For some unjustified reason, I think our society views adoptive parents as somehow better than/more qualified/ more stable (not sure what term to use) than other parents. Perhaps it is because of the homestudy process? People think we’ve already been checked out, and therefore we could be allowed to ‘slip through the cracks’, so to speak. Personally, I feel the homestudy process was woefully inadequate at uncovering any weaknesses my husband and I may have had in our life/ parenting skills. Our SW didn’t even interview our parents or siblings. All we needed were three friends to fill out nice questionnaires about us- and we got to choose the three friends! I am humbled at the gift we have been given in raising our sons. However, that gift does not deter me from the knowledge that it’s actually all about the money. Disappointingly so.
Looking at this question the simplest way possible, the parents in question are obviously not going to have as much sympathy, because they find it easier to extend sympathy to people that are of a similar race and social class. And the international adoptive parents on the listserv I’m assuming are predominantly white and of a higher than average social class (non-white international adoptive parents tend to use separate specialized listservs… although it would be nice to get more specifics about the demographics of the listserv in question).
So I don’t think those parents are any better or worse than any other group with strong ethnic ties that are always going to feel the urge to defend their own. They should feel obligated to be more reflective about that urge, though.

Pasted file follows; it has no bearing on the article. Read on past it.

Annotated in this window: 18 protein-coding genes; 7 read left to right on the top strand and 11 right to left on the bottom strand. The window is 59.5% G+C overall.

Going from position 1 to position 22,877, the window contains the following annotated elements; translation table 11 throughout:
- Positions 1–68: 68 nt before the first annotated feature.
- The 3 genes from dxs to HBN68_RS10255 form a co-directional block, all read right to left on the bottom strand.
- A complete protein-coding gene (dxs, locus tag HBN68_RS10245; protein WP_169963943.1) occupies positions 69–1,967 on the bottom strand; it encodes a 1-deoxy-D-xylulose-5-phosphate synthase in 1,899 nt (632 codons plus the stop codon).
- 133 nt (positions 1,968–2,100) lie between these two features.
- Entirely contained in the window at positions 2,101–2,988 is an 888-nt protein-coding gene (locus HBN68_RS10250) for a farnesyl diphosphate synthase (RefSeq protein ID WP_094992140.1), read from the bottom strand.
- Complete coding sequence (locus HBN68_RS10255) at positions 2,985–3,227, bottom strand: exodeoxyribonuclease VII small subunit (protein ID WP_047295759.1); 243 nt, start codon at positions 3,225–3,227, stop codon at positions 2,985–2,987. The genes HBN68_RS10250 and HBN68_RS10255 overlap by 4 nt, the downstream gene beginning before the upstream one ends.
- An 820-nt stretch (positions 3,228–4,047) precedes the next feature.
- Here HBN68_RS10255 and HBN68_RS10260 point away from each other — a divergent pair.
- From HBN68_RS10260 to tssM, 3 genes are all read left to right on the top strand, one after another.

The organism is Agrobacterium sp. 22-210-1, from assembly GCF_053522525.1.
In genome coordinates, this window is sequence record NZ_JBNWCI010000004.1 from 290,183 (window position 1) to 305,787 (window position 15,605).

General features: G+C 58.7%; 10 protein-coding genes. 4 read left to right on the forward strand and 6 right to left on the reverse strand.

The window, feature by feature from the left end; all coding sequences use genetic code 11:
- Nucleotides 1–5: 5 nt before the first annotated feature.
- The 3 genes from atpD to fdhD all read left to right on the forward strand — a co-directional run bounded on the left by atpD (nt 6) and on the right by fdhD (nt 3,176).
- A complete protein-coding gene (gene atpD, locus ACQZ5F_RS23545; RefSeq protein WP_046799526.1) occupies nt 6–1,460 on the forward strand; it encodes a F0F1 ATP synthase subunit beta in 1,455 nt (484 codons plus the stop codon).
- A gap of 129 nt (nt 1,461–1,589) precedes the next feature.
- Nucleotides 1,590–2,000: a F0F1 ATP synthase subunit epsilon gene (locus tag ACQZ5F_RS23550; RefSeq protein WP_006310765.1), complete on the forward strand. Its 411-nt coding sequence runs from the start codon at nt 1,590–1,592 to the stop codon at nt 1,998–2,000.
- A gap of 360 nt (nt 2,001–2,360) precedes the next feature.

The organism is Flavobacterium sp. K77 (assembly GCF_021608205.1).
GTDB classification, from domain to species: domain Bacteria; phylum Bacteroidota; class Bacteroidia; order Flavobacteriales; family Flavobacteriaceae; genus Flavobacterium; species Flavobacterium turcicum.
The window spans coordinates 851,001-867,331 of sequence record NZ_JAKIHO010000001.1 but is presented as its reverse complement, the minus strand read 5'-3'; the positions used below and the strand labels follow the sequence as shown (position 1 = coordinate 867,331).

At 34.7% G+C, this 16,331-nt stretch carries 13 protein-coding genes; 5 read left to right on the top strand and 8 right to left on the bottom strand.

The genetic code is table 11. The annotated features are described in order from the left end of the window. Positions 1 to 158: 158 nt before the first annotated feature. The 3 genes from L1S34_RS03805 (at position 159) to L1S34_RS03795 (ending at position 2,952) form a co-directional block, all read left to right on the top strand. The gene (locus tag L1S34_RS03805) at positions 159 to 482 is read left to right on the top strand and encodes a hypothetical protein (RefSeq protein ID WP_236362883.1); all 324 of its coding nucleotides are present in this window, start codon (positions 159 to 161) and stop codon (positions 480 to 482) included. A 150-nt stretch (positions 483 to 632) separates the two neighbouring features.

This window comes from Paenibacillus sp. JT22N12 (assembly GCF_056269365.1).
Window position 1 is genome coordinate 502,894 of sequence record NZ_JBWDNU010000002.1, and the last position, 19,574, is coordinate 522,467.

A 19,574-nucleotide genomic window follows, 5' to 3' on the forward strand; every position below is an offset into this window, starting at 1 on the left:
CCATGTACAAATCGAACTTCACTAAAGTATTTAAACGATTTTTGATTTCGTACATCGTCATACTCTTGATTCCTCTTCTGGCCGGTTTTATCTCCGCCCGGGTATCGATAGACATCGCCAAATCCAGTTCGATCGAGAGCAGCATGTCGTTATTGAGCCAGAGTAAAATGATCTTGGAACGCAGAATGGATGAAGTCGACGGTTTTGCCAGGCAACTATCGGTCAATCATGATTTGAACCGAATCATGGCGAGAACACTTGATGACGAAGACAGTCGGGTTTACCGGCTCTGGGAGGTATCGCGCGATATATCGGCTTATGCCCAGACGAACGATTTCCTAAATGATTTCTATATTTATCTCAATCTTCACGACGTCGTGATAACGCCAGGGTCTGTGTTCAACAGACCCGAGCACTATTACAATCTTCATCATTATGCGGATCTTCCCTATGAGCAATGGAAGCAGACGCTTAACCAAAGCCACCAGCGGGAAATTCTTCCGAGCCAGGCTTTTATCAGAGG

I also don’t think adoptive parents have special moral responsibilities that biological parents don’t. The needs might be different but the responsibility to meet the needs should be the same.
Adoptive or biological parent, abuse and neglect are equally bad… the difference is that with adoption the web of responsibility is more spread out. In a biological family you have parents, extended family, community, nation, and all have some degree of responsibility, primary or secondary. For an adoptive family you have to add many more actors… agencies and bureaus and social workers and so on, without which the family wouldn’t have been formed. When something goes horribly wrong in the adoptive family, it’s hard to see the many people that contributed to things going wrong, and easy to focus solely on the adoptive parent. Everyone else often gets off the hook. I don’t think the adoptive parents should have less responsibility, I just think the other actors should have more.